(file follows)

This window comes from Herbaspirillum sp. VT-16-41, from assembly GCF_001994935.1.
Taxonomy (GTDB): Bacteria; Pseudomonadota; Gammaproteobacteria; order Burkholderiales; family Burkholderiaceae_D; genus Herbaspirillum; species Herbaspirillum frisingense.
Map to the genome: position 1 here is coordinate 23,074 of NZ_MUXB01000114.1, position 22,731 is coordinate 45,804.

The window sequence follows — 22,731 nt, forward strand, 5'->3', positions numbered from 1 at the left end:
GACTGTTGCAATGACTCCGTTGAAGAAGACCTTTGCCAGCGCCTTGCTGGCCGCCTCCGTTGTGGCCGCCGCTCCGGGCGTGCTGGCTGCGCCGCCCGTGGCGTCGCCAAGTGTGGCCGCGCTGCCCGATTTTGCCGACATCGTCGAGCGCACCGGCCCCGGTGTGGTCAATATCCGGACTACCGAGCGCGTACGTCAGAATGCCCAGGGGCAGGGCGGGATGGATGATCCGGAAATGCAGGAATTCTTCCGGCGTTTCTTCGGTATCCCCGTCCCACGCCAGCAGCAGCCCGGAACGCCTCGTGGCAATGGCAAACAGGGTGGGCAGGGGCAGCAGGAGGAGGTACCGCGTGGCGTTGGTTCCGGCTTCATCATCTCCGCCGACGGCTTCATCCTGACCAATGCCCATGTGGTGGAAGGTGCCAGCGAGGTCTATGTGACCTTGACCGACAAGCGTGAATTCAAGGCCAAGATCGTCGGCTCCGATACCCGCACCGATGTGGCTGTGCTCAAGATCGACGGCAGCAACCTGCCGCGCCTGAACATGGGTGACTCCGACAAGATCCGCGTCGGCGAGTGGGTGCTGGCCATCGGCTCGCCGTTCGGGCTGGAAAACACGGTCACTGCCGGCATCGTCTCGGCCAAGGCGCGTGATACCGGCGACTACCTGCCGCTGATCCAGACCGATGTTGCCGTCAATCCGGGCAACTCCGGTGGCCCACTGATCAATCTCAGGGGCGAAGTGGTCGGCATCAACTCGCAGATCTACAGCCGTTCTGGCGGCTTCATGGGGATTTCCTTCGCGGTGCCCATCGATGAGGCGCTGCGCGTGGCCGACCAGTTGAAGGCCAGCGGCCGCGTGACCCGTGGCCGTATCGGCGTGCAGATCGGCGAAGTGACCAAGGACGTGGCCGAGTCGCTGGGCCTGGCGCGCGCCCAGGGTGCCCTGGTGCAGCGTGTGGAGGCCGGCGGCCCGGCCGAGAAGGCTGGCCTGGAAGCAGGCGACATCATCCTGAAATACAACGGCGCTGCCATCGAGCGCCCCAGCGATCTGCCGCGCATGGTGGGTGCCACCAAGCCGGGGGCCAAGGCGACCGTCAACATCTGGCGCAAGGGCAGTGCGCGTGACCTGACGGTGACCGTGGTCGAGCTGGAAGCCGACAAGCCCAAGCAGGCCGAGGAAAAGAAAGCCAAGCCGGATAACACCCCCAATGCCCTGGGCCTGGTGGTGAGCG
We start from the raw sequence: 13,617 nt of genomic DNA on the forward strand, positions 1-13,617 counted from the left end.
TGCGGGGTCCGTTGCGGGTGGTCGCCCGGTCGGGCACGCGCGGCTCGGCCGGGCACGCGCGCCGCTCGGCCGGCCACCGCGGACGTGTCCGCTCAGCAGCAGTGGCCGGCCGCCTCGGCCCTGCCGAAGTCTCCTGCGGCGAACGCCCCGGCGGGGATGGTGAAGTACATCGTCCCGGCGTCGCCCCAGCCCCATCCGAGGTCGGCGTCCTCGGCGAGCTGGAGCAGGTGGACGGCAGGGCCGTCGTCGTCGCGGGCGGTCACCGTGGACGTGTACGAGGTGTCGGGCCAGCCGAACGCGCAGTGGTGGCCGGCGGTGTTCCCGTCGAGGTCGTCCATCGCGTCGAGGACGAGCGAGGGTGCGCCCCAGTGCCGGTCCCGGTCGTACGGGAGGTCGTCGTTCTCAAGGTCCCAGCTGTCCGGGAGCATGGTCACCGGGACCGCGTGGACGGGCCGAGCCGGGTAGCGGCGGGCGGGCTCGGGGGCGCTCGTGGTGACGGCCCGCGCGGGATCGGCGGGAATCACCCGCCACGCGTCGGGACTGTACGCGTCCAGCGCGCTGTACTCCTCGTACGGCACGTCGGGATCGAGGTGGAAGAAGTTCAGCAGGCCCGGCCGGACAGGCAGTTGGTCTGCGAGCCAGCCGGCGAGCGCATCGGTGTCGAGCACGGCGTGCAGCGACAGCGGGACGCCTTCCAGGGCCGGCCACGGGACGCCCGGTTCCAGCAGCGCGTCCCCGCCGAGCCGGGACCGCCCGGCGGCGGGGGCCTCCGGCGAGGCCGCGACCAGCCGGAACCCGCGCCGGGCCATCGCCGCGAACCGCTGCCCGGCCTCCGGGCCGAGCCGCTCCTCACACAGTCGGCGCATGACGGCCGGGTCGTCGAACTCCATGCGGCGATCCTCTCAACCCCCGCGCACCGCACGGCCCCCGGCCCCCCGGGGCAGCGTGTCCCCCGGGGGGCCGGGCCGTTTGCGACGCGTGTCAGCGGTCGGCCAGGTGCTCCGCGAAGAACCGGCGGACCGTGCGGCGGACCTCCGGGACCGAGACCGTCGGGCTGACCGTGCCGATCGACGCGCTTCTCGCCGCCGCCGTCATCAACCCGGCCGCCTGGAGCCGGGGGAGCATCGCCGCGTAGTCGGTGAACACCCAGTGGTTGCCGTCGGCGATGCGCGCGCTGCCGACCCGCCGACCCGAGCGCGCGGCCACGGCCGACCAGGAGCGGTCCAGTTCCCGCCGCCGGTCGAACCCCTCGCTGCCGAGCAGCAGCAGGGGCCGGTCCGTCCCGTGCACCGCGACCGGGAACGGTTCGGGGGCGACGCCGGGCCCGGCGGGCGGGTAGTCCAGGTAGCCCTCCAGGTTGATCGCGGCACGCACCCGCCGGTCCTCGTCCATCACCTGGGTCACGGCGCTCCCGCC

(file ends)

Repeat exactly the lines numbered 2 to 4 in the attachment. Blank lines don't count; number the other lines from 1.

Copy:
Taxonomy (GTDB): Bacteria; Pseudomonadota; Gammaproteobacteria; order Burkholderiales; family Burkholderiaceae_D; genus Herbaspirillum; species Herbaspirillum frisingense.
Map to the genome: position 1 here is coordinate 23,074 of NZ_MUXB01000114.1, position 22,731 is coordinate 45,804.

The window sequence follows — 22,731 nt, forward strand, 5'->3', positions numbered from 1 at the left end: